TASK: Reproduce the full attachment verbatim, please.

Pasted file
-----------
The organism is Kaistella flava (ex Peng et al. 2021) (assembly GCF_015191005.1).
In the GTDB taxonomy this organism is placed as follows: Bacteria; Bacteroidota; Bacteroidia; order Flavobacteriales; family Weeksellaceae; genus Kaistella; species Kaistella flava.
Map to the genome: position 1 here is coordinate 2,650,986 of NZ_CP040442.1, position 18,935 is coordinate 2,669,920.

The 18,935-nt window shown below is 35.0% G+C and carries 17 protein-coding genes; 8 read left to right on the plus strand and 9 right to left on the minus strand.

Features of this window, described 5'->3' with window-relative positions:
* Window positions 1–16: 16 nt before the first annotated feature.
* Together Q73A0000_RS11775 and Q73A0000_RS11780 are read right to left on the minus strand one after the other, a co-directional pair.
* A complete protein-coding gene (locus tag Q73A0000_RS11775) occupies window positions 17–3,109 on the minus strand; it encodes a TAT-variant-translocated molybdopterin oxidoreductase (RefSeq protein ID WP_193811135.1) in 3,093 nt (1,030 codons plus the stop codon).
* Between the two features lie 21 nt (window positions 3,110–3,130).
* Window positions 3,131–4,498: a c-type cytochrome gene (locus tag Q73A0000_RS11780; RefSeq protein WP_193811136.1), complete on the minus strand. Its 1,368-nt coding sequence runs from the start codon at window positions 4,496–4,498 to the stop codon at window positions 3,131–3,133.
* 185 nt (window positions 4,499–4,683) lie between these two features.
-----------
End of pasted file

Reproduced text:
The organism is Kaistella flava (ex Peng et al. 2021) (assembly GCF_015191005.1).
In the GTDB taxonomy this organism is placed as follows: Bacteria; Bacteroidota; Bacteroidia; order Flavobacteriales; family Weeksellaceae; genus Kaistella; species Kaistella flava.
Map to the genome: position 1 here is coordinate 2,650,986 of NZ_CP040442.1, position 18,935 is coordinate 2,669,920.

The 18,935-nt window shown below is 35.0% G+C and carries 17 protein-coding genes; 8 read left to right on the plus strand and 9 right to left on the minus strand.

Features of this window, described 5'->3' with window-relative positions:
* Window positions 1–16: 16 nt before the first annotated feature.
* Together Q73A0000_RS11775 and Q73A0000_RS11780 are read right to left on the minus strand one after the other, a co-directional pair.
* A complete protein-coding gene (locus tag Q73A0000_RS11775) occupies window positions 17–3,109 on the minus strand; it encodes a TAT-variant-translocated molybdopterin oxidoreductase (RefSeq protein ID WP_193811135.1) in 3,093 nt (1,030 codons plus the stop codon).
* Between the two features lie 21 nt (window positions 3,110–3,130).
* Window positions 3,131–4,498: a c-type cytochrome gene (locus tag Q73A0000_RS11780; RefSeq protein WP_193811136.1), complete on the minus strand. Its 1,368-nt coding sequence runs from the start codon at window positions 4,496–4,498 to the stop codon at window positions 3,131–3,133.
* 185 nt (window positions 4,499–4,683) lie between these two features.